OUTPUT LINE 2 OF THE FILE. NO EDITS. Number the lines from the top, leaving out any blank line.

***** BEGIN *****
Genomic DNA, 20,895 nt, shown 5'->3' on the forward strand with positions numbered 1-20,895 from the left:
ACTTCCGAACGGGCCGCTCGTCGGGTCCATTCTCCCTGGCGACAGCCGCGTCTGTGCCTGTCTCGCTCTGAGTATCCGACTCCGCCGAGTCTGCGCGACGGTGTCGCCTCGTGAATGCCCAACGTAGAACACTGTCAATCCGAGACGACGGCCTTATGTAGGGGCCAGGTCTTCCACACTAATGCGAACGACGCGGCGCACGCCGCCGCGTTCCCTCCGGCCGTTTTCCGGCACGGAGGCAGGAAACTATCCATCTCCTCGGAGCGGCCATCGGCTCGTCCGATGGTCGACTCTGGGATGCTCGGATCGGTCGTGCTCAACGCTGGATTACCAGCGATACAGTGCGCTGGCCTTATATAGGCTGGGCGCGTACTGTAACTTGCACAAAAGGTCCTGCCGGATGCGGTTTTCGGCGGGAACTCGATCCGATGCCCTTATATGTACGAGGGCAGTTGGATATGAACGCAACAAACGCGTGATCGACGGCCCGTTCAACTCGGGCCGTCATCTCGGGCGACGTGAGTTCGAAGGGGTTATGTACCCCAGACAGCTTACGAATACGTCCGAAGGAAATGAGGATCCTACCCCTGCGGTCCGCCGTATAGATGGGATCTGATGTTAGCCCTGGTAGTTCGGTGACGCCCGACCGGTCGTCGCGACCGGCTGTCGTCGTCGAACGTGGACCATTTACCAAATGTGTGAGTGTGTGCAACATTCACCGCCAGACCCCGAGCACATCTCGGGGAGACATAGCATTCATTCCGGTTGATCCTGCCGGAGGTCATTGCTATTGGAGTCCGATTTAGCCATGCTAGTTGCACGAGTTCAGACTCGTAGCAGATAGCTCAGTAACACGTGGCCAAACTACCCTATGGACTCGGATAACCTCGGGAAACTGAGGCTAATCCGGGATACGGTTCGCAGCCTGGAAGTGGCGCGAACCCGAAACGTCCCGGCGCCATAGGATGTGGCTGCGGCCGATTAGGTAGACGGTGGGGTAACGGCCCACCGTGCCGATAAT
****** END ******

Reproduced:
ACTTCCGAACGGGCCGCTCGTCGGGTCCATTCTCCCTGGCGACAGCCGCGTCTGTGCCTGTCTCGCTCTGAGTATCCGACTCCGCCGAGTCTGCGCGACGGTGTCGCCTCGTGAATGCCCAACGTAGAACACTGTCAATCCGAGACGACGGCCTTATGTAGGGGCCAGGTCTTCCACACTAATGCGAACGACGCGGCGCACGCCGCCGCGTTCCCTCCGGCCGTTTTCCGGCACGGAGGCAGGAAACTATCCATCTCCTCGGAGCGGCCATCGGCTCGTCCGATGGTCGACTCTGGGATGCTCGGATCGGTCGTGCTCAACGCTGGATTACCAGCGATACAGTGCGCTGGCCTTATATAGGCTGGGCGCGTACTGTAACTTGCACAAAAGGTCCTGCCGGATGCGGTTTTCGGCGGGAACTCGATCCGATGCCCTTATATGTACGAGGGCAGTTGGATATGAACGCAACAAACGCGTGATCGACGGCCCGTTCAACTCGGGCCGTCATCTCGGGCGACGTGAGTTCGAAGGGGTTATGTACCCCAGACAGCTTACGAATACGTCCGAAGGAAATGAGGATCCTACCCCTGCGGTCCGCCGTATAGATGGGATCTGATGTTAGCCCTGGTAGTTCGGTGACGCCCGACCGGTCGTCGCGACCGGCTGTCGTCGTCGAACGTGGACCATTTACCAAATGTGTGAGTGTGTGCAACATTCACCGCCAGACCCCGAGCACATCTCGGGGAGACATAGCATTCATTCCGGTTGATCCTGCCGGAGGTCATTGCTATTGGAGTCCGATTTAGCCATGCTAGTTGCACGAGTTCAGACTCGTAGCAGATAGCTCAGTAACACGTGGCCAAACTACCCTATGGACTCGGATAACCTCGGGAAACTGAGGCTAATCCGGGATACGGTTCGCAGCCTGGAAGTGGCGCGAACCCGAAACGTCCCGGCGCCATAGGATGTGGCTGCGGCCGATTAGGTAGACGGTGGGGTAACGGCCCACCGTGCCGATAAT